I'm sure there are lots of people who will disagree with my kitchen concept but many over in the Kitchen Forum don't seem to realize that all old houses were neither a 'Farmhouse' nor in the country; the same can be said for a lot of designers. When it comes down to it, you're the one living & working in the kitchen so it's all about what meets your perception of correctness & makes you happy.

Here is a link that might be useful: My kitchen


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Thank you all. I like the kitchen you did antique silver. We will by necessity be taking our time. The budget of what we think we want will take a few years to save lol. You are right not all antique is farmhouse. The current kitchen is 1960's builders grade and nothing is left of original cabinetry in this part of the house. I am not sure that there was cabinetry in this part of the house. We are trying to plan it so we can up with the budget and a plan to save the money for it. The only part of the advice I am not sure I will take is no island, since I want electric in the work space, but that remains to be seen. I am too tall to work comfortably at a table.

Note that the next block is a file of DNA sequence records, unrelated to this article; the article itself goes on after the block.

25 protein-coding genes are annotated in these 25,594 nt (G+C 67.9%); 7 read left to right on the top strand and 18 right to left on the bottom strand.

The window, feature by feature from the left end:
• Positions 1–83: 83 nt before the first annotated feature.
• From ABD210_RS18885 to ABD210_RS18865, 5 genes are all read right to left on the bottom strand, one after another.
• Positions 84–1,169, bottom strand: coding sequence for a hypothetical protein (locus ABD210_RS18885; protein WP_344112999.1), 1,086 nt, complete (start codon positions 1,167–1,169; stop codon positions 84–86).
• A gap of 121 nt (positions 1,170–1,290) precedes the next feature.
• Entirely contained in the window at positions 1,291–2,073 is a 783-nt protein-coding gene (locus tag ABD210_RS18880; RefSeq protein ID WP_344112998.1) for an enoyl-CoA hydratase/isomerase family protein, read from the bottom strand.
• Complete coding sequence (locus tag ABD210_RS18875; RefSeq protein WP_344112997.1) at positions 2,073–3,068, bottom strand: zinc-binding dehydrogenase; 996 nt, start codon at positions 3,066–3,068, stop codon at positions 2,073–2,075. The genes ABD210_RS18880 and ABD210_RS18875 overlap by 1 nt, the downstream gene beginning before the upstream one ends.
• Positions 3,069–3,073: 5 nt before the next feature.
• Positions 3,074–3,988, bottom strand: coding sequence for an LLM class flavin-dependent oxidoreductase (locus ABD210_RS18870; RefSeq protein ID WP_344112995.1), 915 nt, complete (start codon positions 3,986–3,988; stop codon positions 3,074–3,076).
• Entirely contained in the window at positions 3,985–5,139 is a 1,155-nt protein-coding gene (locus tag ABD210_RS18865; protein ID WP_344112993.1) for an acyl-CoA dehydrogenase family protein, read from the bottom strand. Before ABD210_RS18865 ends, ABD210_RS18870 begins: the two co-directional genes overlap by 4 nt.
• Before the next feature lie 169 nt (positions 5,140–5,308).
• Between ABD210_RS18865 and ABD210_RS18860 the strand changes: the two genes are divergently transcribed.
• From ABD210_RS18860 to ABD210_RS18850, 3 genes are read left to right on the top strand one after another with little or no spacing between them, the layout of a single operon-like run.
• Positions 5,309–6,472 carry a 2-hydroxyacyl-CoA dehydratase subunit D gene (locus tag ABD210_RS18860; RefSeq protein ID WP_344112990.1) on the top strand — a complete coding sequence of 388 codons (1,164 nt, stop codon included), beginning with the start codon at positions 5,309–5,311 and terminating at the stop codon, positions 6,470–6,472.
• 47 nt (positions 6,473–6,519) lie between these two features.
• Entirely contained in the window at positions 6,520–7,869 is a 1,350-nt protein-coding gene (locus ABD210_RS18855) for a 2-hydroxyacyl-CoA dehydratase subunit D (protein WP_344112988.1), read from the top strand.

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RE: kitchens

Messy, not to sound snide, but: there is such a thing as a chair which I often use when mixing or prepping food at a table. I often use it at the stove if something I am doing needs constant attention, like candy-making. Also, you can have outlets at your counters if they are gfci...they instantly shut off if they pull too much power. It just amazes me how our ancesters were generally shorter, and accomplished the same tasks without undue pain at a table while we taller people cringe at the thought of even stretching out an arm or bending very slightly or sitting down to do something.

The only task you would need to do standing up during cooking is kneading bread--so when was the last time most of us did that?


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RE: kitchens

I meant to ask: what kind of woodwork are you concerned about reproducing? Mine was fairly plain & mostly intact original so I kept it as such; I think when you change it is when it starts to look wrong. If mine had been ultra fancy & required buckets of money to reproduce, I'd probably give you a different answer, LOL!